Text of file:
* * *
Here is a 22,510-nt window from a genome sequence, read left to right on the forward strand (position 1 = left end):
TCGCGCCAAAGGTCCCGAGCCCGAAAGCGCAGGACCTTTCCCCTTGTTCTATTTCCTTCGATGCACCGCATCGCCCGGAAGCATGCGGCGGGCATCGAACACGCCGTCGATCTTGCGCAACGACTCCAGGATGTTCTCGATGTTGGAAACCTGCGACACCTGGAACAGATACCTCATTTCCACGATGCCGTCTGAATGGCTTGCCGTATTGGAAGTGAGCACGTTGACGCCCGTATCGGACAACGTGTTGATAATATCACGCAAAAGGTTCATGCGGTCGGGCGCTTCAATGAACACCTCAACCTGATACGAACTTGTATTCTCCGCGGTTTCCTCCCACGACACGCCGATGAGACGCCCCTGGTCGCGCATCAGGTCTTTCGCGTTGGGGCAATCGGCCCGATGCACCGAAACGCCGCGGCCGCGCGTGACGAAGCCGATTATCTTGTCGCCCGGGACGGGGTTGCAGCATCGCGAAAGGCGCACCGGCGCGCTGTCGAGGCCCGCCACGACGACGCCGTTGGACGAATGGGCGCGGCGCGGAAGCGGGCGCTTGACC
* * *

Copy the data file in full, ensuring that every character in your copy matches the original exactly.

Here is a 22,510-nt window from a genome sequence, read left to right on the forward strand (position 1 = left end):
TCGCGCCAAAGGTCCCGAGCCCGAAAGCGCAGGACCTTTCCCCTTGTTCTATTTCCTTCGATGCACCGCATCGCCCGGAAGCATGCGGCGGGCATCGAACACGCCGTCGATCTTGCGCAACGACTCCAGGATGTTCTCGATGTTGGAAACCTGCGACACCTGGAACAGATACCTCATTTCCACGATGCCGTCTGAATGGCTTGCCGTATTGGAAGTGAGCACGTTGACGCCCGTATCGGACAACGTGTTGATAATATCACGCAAAAGGTTCATGCGGTCGGGCGCTTCAATGAACACCTCAACCTGATACGAACTTGTATTCTCCGCGGTTTCCTCCCACGACACGCCGATGAGACGCCCCTGGTCGCGCATCAGGTCTTTCGCGTTGGGGCAATCGGCCCGATGCACCGAAACGCCGCGGCCGCGCGTGACGAAGCCGATTATCTTGTCGCCCGGGACGGGGTTGCAGCATCGCGAAAGGCGCACCGGCGCGCTGTCGAGGCCCGCCACGACGACGCCGTTGGACGAATGGGCGCGGCGCGGAAGCGGGCGCTTGACC